What Liberal Media:The Truth About Bias and the Media (Basic Books)

 by Eric Alterman 

The existence of a staunchly liberal American media is something most people in this country accept as undeniable truth. And this sentiment was never more systematically and successfully brought to the public than with the publication of Bernard Goldberg's now-infamous best-selling book, Bias. Somewhat in response to Goldberg's sweeping charges, Eric Alterman brings us What Liberal Media? Hoping to sway readers in another direction, he argues that the "so-called liberal media," or "SCLM," does not exist. In fact, he pushes even further, essentially calling the majority of mass-market media in the U.S. conservative. Strong words, one must admit. After reading the book, though, one must also admit that Alterman presents strong arguments to boot, and while Bias suffers from a lack of substantial evidence to back its claims (other than the preexisting stigma of media liberalism), What Liberal Media? is copiously noted, proving that Alterman has done his homework.

The basic framework of the book is built around the idea that, in today's media, a network, newspaper, magazine, or digital publication is only allowed to be as liberal as the corporation that owns it. Consequently, many of the interests of these corporations lie in the realm of the conservative. Alterman thus argues that most corporate, mass-market media are controlled by conservative elements. He gives the excellent example of television networks controlled by AOL/TimeWarner: their full ownership of HBO, Cinemax, and the WB, as well as partial ownership of Comedy Central, BET, Court TV, HSN, TBS, CNN (and all of its affiliates), TNT, WTBS, and the Cartoon Network. To think that these stations all, in essence, have the same agenda and can cover (read: distort or highlight) any issue they choose is staggering at the least. Alterman then accuses these same major media sources of overcompensating for a bias that doesn't exist, many independent or liberal-minded programs and publications even consciously attempting to muffle their own tendencies to sate America's fear of the SCLM.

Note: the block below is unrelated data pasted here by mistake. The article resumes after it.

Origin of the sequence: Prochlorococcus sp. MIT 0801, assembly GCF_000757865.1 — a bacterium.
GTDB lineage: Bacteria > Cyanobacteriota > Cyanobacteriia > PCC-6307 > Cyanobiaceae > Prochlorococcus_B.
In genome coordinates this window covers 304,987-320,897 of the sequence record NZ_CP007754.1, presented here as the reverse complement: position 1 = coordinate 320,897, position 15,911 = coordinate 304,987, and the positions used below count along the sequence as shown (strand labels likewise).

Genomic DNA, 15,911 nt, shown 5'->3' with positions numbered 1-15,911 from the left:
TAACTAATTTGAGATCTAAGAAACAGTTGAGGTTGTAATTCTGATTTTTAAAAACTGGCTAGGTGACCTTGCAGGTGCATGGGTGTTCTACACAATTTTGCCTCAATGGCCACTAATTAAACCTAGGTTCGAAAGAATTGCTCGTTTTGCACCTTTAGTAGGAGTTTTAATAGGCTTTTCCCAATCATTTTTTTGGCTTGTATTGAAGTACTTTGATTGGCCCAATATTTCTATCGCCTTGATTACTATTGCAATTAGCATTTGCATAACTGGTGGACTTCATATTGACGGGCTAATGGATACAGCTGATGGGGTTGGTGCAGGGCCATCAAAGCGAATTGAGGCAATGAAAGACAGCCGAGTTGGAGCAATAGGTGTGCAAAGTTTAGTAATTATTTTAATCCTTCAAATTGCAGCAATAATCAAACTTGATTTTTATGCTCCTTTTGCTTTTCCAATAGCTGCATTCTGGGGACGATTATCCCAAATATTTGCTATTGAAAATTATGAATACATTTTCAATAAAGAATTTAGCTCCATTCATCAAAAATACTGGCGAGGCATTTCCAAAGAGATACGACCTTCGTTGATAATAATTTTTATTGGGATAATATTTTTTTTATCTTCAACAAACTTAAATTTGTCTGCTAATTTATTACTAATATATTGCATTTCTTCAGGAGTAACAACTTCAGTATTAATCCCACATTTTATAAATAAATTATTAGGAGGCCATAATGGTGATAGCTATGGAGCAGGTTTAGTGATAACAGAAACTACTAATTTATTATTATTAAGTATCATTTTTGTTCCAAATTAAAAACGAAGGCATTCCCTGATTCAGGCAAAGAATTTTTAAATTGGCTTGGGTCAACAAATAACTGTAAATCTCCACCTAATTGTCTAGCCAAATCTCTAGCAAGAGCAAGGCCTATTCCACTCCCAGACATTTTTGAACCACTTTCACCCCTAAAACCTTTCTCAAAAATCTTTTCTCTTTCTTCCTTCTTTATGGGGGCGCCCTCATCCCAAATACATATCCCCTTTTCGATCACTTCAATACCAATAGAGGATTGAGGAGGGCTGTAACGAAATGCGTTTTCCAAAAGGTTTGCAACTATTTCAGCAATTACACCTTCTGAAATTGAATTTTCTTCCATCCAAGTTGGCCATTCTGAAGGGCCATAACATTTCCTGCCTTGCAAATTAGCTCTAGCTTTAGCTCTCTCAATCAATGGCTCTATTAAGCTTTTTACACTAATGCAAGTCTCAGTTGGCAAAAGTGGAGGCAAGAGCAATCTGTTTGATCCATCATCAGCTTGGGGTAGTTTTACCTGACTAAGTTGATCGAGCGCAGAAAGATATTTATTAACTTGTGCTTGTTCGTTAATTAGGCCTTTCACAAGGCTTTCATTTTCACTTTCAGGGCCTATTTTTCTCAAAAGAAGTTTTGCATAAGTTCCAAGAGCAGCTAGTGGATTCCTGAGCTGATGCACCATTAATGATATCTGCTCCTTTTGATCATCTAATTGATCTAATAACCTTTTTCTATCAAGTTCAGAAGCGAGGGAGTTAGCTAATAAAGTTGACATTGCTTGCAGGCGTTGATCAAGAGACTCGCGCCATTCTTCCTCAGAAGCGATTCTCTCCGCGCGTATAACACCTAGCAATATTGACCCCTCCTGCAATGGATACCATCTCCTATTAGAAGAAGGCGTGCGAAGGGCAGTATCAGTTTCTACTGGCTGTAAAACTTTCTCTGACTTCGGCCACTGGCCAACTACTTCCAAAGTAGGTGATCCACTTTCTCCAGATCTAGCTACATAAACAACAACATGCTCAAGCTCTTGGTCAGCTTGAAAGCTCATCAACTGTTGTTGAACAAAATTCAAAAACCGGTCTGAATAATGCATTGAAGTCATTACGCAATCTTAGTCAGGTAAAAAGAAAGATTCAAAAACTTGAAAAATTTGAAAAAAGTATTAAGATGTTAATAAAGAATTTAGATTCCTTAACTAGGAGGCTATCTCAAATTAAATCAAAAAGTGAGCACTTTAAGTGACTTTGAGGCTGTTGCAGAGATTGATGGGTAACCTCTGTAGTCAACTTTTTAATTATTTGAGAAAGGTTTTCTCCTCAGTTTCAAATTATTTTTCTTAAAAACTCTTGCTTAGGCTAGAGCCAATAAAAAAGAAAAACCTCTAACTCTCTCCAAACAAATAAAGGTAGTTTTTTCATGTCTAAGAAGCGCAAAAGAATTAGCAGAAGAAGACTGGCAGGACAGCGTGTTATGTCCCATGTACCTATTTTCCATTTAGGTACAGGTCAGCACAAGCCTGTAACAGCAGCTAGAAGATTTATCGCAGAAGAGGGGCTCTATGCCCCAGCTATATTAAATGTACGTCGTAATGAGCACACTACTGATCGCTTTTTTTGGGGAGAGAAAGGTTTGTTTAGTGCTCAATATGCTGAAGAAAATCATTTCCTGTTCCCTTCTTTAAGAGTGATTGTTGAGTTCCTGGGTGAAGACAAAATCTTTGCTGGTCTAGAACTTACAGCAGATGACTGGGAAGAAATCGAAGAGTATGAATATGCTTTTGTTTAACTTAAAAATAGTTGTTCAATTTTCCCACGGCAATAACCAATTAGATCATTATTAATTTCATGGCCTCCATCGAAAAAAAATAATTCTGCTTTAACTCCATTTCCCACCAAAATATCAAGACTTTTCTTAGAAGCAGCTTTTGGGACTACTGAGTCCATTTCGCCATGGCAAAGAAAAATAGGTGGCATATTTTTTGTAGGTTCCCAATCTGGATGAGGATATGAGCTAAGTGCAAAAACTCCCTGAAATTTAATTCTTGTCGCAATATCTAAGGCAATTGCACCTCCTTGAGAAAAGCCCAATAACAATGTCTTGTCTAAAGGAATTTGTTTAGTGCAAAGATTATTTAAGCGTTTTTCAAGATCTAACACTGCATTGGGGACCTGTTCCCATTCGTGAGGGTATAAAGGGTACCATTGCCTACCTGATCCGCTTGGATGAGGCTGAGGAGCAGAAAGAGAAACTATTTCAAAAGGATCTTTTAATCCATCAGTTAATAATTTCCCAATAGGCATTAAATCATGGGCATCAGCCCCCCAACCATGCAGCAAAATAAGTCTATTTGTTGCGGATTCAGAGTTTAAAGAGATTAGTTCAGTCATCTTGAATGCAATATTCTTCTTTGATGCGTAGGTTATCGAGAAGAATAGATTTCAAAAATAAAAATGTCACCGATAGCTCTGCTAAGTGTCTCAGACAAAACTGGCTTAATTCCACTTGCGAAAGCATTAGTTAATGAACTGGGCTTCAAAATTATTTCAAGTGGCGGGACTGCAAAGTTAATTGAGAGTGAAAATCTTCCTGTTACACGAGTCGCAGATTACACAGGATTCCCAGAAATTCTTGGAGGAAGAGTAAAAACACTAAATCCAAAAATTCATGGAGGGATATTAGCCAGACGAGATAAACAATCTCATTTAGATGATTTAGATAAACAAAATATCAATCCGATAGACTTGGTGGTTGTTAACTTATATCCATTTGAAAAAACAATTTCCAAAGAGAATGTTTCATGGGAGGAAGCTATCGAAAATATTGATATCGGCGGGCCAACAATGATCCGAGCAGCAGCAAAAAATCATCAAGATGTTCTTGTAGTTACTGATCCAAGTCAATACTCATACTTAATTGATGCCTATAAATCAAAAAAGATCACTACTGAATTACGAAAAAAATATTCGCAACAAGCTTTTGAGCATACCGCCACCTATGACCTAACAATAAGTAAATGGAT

While most of Alterman's accusations more than hold water when compared to his conservative counterpart, he also makes some of the same mistakes. For instance, the most glaring flaw in the book is Alterman's own liberal bias, which, while fully admitted by the author, accounts for many low-blow anticonservative statements. While discussing George W. Bush's desire to emulate Ronald Reagan, he writes, "The rose-colored nostalgia for a president who could not recognize his own son at his high school graduation set a bar for Bush that would have been difficult for him to miss if he had been genuinely retarded." This statement, independent of a reader's opinions of Reagan or Bush, is both too reductive and too personal to be effective. In another instance, referencing a large federal budget misquote by Fox's Sean Hannity, he quips, "But what's a 1,000 percent error between conservatives?" Obviously, it's not Alterman's mission to rise above.

Regardless of political position, What Liberal Media? offers a forceful argument, especially in these unfortunate times. But be wary of Alterman's own bias, which is evident throughout his book. Not only does it substantially weaken his otherwise strong evidence, it also might aid the proliferation of that same theory he seeks to debunk.

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